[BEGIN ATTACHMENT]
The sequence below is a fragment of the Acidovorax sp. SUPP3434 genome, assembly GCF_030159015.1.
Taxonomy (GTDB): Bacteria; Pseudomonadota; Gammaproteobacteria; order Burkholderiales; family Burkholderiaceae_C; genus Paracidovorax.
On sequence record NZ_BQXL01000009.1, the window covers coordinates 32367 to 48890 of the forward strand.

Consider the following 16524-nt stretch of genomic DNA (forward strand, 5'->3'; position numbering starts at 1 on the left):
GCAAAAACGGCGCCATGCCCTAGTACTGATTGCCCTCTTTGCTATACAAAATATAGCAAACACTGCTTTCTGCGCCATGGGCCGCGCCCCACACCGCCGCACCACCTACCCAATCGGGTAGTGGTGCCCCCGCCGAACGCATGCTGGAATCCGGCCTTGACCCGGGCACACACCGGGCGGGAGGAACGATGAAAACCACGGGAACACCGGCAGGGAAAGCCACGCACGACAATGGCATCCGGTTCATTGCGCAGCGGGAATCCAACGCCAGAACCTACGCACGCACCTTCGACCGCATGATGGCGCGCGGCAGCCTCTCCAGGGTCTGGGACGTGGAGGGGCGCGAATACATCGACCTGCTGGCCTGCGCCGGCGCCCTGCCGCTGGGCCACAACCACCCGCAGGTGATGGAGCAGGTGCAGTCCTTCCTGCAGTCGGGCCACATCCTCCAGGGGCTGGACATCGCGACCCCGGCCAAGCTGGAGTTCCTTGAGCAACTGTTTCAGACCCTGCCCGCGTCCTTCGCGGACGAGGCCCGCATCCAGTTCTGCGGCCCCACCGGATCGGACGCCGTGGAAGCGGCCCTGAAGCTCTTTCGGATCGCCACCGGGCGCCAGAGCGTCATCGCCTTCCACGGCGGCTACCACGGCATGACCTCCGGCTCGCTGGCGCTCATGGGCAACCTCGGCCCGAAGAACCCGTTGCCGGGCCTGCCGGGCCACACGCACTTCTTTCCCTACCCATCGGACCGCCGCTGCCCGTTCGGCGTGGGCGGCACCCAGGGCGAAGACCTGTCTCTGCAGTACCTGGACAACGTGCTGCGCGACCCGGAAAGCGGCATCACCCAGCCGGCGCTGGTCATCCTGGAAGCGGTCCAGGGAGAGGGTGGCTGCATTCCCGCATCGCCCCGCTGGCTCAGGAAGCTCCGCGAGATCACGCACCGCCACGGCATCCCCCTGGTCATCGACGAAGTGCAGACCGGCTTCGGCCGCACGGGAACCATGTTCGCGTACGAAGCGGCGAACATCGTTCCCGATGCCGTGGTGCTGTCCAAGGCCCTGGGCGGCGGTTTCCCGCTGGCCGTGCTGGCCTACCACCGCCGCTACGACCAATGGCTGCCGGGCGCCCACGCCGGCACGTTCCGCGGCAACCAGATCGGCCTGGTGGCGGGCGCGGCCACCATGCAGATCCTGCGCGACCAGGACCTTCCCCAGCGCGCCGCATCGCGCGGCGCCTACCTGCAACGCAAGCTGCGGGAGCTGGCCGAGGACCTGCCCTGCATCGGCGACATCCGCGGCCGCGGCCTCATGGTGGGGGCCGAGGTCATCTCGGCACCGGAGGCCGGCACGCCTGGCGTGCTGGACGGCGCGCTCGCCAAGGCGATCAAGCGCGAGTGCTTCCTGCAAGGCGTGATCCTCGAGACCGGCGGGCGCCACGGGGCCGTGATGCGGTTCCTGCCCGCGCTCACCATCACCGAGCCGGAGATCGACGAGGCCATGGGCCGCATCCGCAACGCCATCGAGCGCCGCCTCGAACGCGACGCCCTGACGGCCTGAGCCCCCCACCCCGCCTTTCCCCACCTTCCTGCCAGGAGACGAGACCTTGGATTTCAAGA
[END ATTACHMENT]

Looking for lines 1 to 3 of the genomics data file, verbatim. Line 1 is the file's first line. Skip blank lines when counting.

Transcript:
The sequence below is a fragment of the Acidovorax sp. SUPP3434 genome, assembly GCF_030159015.1.
Taxonomy (GTDB): Bacteria; Pseudomonadota; Gammaproteobacteria; order Burkholderiales; family Burkholderiaceae_C; genus Paracidovorax.
On sequence record NZ_BQXL01000009.1, the window covers coordinates 32367 to 48890 of the forward strand.